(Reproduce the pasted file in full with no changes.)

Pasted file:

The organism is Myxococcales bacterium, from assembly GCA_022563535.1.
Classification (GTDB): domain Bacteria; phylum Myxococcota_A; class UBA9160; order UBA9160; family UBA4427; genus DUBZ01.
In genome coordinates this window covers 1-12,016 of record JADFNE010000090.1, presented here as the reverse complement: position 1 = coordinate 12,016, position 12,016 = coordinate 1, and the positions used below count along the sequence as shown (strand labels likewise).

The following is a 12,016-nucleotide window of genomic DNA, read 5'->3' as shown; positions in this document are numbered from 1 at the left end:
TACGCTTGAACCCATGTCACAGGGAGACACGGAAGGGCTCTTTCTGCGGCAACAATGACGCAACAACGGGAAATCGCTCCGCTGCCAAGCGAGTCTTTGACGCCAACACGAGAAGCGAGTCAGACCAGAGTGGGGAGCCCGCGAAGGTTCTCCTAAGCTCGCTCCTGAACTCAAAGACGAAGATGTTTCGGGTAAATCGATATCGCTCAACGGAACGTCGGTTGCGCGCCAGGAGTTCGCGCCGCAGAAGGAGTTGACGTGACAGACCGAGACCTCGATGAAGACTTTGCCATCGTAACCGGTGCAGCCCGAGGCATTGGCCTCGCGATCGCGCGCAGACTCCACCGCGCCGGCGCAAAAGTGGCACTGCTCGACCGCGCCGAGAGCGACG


The organism is Myxococcales bacterium, from assembly GCA_022563535.1.
Classification (GTDB): domain Bacteria; phylum Myxococcota_A; class UBA9160; order UBA9160; family UBA4427; genus DUBZ01.
In genome coordinates this window covers 1-12,016 of record JADFNE010000090.1, presented here as the reverse complement: position 1 = coordinate 12,016, position 12,016 = coordinate 1, and the positions used below count along the sequence as shown (strand labels likewise).

The following is a 12,016-nucleotide window of genomic DNA, read 5'->3' as shown; positions in this document are numbered from 1 at the left end:
TACGCTTGAACCCATGTCACAGGGAGACACGGAAGGGCTCTTTCTGCGGCAACAATGACGCAACAACGGGAAATCGCTCCGCTGCCAAGCGAGTCTTTGACGCCAACACGAGAAGCGAGTCAGACCAGAGTGGGGAGCCCGCGAAGGTTCTCCTAAGCTCGCTCCTGAACTCAAAGACGAAGATGTTTCGGGTAAATCGATATCGCTCAACGGAACGTCGGTTGCGCGCCAGGAGTTCGCGCCGCAGAAGGAGTTGACGTGACAGACCGAGACCTCGATGAAGACTTTGCCATCGTAACCGGTGCAGCCCGAGGCATTGGCCTCGCGATCGCGCGCAGACTCCACCGCGCCGGCGCAAAAGTGGCACTGCTCGACCGCGCCGAGAGCGACG